The cost savings linehaul factor, when utilized, causes the FP module to compute the best (standard) direct cost of all deliveries on a multi-stop trip as if they were individual trips from the same origin point. This cost is calculated according to the best-direct cost (i.e., based upon the best rate each individual order could have obtained had it been shipped individually). The ratio of an individual trip's cost to the sum of all standard direct costs for these trips together determines the allocation for that trip. For example, if the origination point is O, and there are three loads with one each destined for off-load points A, B, and C. If the truck were to follow a route from O to A to B to C, then the total trip distance can be represented as:
 total distance=(O→A)+(A→B)+(B→C)
 where the notation “x→y” represents the distance from point x to y. The allocation ratio for each then would be:
 O→A ratio=(O→A)/[(O→A)+(A→B)+(B→C)],
 O→B ratio=(O→B)/[(O→A)+(A→B)+(B→C)], and
 O→C ratio=(O→C)/[(O→A)+(A→B)+(B→C)].
 Again, the allocated cost for each order within the freight movement can be calculated as detailed above from each allocation ratio.
 Capacity allocation breaks freight cost down by orders and line items for a given shipment. The FP module can perform capacity allocations according to weight, cube, pieces, pallets, weight/cube factor, and gross sales value ratios. For example, if shipment X has a weight of 1300, and comprises only two orders, order A and order B. If order A has a weight of 500 while order B has a weight of 800, the weight-based capacity allocation per order is as follows:
 Order A=500/1300=0.385
 Order B=800/1300=0.615
 Order A will be allocated 39% of the cost and Order B will be allocated 61% of the cost. Further, if we assume that order A, with a weight of 500, has two line items (sub orders), line-item 1 (weight=400) and line-item 2 (weight=100) the capacity weight allocation for line-item 1 would be 80% (400/500) of the allocation for order A, while line-item 2 would be allocated the remaining 20%.
 The weight cube factor, if specified by the transportation planning manager for capacity allocations, uses the following ratio:
 Wt%=Order Weight/Total Shipment Weight
 Cube%=Order Cube/Total Shipment Cube
 The allocation percentage is computed as follows:
 where F is a present weight/cube sensitivity factor that varies between zero and one. The allocated cost per order is then computed as above.
 Finally, referring again to FIG. 8, at sub-step 809, the FP module 500 creates an invoice record reflecting the allocated invoice cost and sends a notification to accounts receivable through the accounts receivable interface 506 (again, either electronically or in hard copy format) to an accounts receivable system through accounts receivable interface 506. Optionally, at this step customer invoices interface 508 can be used to send a version of the order invoice record as a bill (electronically, faxed, printed out for sending by mail, etc.) to the customers 320. The invoicing step operates similarly if the transportation planning manager needs to bill internally (such as to a sales office 318 as shown in FIG. 5 or to sub-divisions, etc.) for a portion of a freight movement.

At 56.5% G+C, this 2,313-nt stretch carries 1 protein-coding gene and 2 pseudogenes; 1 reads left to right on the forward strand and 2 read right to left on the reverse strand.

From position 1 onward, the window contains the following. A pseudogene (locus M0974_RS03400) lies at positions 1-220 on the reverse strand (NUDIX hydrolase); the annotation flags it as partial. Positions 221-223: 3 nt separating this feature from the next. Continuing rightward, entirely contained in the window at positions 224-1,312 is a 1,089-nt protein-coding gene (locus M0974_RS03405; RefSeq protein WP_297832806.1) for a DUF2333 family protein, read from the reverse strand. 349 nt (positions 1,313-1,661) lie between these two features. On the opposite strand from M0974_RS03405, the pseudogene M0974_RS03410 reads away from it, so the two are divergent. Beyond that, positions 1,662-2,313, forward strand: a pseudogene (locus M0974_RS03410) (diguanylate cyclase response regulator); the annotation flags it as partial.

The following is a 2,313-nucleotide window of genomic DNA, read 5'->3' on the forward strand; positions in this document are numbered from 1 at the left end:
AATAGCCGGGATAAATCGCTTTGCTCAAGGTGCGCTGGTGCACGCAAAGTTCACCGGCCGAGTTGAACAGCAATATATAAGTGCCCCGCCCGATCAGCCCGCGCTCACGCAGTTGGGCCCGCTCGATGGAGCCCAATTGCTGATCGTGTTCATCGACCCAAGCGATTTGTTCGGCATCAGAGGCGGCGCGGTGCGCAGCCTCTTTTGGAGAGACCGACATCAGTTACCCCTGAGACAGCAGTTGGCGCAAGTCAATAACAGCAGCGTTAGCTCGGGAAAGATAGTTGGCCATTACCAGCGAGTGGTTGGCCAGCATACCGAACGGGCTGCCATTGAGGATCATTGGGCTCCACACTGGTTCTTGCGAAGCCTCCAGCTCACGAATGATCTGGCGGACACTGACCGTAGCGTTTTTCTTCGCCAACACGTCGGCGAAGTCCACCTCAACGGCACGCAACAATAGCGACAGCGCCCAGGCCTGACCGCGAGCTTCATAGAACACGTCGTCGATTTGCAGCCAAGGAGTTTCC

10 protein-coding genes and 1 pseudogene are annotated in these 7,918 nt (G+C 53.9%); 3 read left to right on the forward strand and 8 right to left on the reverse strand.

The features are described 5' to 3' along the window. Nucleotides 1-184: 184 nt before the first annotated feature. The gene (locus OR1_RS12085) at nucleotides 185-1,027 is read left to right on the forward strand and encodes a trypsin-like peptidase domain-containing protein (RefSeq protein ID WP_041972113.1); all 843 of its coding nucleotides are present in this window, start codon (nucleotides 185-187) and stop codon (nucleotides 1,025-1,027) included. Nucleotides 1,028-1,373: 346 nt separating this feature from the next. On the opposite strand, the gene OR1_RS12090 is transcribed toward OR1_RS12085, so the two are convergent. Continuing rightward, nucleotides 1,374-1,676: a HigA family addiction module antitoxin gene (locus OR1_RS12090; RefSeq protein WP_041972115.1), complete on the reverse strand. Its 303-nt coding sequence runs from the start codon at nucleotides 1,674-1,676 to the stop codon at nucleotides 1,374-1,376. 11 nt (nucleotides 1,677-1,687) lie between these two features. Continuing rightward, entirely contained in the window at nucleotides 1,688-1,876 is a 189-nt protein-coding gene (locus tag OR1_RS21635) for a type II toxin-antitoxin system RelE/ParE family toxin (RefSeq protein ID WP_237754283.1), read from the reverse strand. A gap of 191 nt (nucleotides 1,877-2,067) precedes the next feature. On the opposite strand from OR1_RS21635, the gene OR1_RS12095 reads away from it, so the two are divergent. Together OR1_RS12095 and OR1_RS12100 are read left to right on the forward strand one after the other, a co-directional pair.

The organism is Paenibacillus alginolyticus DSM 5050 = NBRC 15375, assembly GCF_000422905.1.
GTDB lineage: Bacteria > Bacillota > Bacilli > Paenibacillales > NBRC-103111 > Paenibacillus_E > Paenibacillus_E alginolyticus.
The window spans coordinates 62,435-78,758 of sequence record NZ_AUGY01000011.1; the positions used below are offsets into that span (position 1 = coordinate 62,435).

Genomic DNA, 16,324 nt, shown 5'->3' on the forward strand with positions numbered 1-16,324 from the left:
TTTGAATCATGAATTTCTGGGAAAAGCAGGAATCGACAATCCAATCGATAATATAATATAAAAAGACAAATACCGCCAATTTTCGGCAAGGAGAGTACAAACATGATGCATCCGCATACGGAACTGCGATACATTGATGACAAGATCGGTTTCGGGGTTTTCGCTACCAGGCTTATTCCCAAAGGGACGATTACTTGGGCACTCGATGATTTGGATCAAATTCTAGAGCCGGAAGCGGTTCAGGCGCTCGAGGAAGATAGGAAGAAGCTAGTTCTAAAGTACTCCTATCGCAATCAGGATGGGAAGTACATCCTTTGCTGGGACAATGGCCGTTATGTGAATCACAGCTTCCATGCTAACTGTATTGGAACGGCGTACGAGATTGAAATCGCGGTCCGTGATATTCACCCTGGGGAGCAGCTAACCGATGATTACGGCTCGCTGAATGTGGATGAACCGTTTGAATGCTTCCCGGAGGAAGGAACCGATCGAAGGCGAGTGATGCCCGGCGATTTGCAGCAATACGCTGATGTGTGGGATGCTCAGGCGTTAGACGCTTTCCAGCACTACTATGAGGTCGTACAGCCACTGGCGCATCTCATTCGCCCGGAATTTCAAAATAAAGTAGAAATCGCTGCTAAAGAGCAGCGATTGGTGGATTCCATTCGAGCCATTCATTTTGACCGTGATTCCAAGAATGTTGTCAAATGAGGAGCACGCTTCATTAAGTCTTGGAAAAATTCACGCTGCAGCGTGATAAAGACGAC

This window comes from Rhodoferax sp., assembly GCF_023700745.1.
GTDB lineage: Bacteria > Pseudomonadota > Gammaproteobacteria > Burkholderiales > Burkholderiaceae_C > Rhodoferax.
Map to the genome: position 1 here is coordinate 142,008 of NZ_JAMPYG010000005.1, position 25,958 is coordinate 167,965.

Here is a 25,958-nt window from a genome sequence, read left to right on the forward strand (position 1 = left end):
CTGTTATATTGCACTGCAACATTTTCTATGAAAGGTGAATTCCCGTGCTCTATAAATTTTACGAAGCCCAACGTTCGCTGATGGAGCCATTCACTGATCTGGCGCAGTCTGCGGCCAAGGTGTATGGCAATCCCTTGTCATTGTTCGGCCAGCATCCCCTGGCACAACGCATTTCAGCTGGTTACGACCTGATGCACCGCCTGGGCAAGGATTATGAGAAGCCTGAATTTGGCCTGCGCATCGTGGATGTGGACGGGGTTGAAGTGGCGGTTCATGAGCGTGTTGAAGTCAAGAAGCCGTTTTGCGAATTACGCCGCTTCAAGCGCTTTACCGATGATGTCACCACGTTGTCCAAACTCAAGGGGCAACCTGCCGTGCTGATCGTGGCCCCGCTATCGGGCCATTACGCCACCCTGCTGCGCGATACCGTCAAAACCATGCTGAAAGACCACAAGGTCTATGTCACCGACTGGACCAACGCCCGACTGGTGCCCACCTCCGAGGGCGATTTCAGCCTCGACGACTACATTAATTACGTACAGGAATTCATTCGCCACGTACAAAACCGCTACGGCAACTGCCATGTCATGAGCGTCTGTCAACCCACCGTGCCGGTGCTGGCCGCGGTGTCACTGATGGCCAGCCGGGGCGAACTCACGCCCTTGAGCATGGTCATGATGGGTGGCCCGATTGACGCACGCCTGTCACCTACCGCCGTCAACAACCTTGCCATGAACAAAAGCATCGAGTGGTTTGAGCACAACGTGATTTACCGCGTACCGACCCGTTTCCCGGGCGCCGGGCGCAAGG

One of ordinary skill in the art will appreciate that the above optimization, execution and payment handling algorithms may be modified to take into account specific needs and/or problems encountered in particular industries or situations. Thus, the illustrative algorithm should not be construed to limit the present invention as is claimed.
 Although the present invention is preferably implemented in software, this is not a limitation of the present invention as those of ordinary skill in the art can appreciate that the present invention can be implemented in hardware or in various combinations of hardware and software, without departing from the scope of the invention. Modifications and substitutions by those of ordinary skill in the art are considered to be within the scope of the present invention, which is not to be limited except by the claims that follow.
 The foregoing description of the preferred embodiments of the present invention has been presented for the purposes of illustration and description. It is not intended to be exhaustive or to limit the invention to the precise form disclosed. It will be apparent to those of ordinary skill in the art that various modifications and variations can be made to the disclosed embodiments and concepts of the present invention without departing from the spirit or scope of the invention. Thus, it is intended that the present invention covers the modifications and variations of this invention provided that they come within the scope of any claims and their equivalents.
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|U.S. Classification||705/7.26, 705/7.38, 705/7.25|
|International Classification||G06Q30/00, B65G61/00, G06Q10/00|
|Cooperative Classification||G06Q10/04, G06Q10/08, G06Q30/04, G06Q10/06315, G06Q10/0639, G06Q10/06316|
|European Classification||G06Q10/08, G06Q30/04, G06Q10/04, G06Q10/0639, G06Q10/06315, G06Q10/06316|
|12 Oct 2001||AS||Assignment|
Owner name: MANUGISTICS, INC., MARYLAND
Free format text: ASSIGNMENT OF ASSIGNORS INTEREST;ASSIGNORS:ARUNAPURAM, SUNDARARAJAN;RAJAGOPAL, SRINIVAS;MULQUEEN, MICHAELK;REEL/FRAME:012240/0955
Effective date: 20010926